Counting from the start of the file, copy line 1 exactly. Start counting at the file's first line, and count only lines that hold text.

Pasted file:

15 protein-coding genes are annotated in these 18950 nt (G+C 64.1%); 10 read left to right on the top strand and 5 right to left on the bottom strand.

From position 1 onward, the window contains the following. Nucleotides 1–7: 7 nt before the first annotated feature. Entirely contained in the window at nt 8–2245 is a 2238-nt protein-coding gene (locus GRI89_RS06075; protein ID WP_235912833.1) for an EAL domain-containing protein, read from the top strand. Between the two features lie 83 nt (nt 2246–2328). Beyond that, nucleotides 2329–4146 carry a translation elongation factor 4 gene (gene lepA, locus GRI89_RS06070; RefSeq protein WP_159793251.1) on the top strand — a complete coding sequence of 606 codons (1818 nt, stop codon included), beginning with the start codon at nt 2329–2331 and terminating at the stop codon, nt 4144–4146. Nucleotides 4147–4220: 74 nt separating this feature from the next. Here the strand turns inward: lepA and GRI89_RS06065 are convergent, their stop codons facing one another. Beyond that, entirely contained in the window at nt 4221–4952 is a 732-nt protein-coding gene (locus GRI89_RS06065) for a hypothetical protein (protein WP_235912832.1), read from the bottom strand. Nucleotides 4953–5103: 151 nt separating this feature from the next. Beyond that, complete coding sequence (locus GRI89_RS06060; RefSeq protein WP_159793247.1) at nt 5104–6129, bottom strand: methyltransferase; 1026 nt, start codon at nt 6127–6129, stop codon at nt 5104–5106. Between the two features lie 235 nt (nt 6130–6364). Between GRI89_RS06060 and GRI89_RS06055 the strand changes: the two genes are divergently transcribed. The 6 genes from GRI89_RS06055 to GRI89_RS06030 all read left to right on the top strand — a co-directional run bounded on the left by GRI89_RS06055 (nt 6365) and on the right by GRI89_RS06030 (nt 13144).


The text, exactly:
15 protein-coding genes are annotated in these 18950 nt (G+C 64.1%); 10 read left to right on the top strand and 5 right to left on the bottom strand.